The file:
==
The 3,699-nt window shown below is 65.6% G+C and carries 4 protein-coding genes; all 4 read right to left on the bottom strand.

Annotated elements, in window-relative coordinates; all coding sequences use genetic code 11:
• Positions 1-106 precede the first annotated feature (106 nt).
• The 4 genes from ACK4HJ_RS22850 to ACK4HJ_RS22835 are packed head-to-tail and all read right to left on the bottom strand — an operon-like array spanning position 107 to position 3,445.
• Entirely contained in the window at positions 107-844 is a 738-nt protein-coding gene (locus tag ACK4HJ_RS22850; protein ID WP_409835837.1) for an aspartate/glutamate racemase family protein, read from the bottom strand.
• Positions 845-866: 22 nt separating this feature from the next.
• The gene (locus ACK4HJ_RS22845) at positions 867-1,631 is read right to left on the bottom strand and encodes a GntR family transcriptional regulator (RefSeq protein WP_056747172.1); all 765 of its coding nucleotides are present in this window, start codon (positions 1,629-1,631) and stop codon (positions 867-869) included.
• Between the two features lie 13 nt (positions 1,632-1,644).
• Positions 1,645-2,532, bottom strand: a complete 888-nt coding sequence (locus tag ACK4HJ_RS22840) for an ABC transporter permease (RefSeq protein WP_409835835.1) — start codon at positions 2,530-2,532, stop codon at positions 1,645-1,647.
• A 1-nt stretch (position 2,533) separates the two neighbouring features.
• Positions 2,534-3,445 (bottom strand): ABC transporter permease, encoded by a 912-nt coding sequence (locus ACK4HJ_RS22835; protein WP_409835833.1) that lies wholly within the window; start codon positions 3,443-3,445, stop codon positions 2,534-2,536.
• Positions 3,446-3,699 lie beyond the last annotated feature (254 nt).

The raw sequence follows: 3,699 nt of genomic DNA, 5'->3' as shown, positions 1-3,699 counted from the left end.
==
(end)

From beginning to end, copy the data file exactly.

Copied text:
The 3,699-nt window shown below is 65.6% G+C and carries 4 protein-coding genes; all 4 read right to left on the bottom strand.

Annotated elements, in window-relative coordinates; all coding sequences use genetic code 11:
• Positions 1-106 precede the first annotated feature (106 nt).
• The 4 genes from ACK4HJ_RS22850 to ACK4HJ_RS22835 are packed head-to-tail and all read right to left on the bottom strand — an operon-like array spanning position 107 to position 3,445.
• Entirely contained in the window at positions 107-844 is a 738-nt protein-coding gene (locus tag ACK4HJ_RS22850; protein ID WP_409835837.1) for an aspartate/glutamate racemase family protein, read from the bottom strand.
• Positions 845-866: 22 nt separating this feature from the next.
• The gene (locus ACK4HJ_RS22845) at positions 867-1,631 is read right to left on the bottom strand and encodes a GntR family transcriptional regulator (RefSeq protein WP_056747172.1); all 765 of its coding nucleotides are present in this window, start codon (positions 1,629-1,631) and stop codon (positions 867-869) included.
• Between the two features lie 13 nt (positions 1,632-1,644).
• Positions 1,645-2,532, bottom strand: a complete 888-nt coding sequence (locus tag ACK4HJ_RS22840) for an ABC transporter permease (RefSeq protein WP_409835835.1) — start codon at positions 2,530-2,532, stop codon at positions 1,645-1,647.
• A 1-nt stretch (position 2,533) separates the two neighbouring features.
• Positions 2,534-3,445 (bottom strand): ABC transporter permease, encoded by a 912-nt coding sequence (locus ACK4HJ_RS22835; protein WP_409835833.1) that lies wholly within the window; start codon positions 3,443-3,445, stop codon positions 2,534-2,536.
• Positions 3,446-3,699 lie beyond the last annotated feature (254 nt).

The raw sequence follows: 3,699 nt of genomic DNA, 5'->3' as shown, positions 1-3,699 counted from the left end.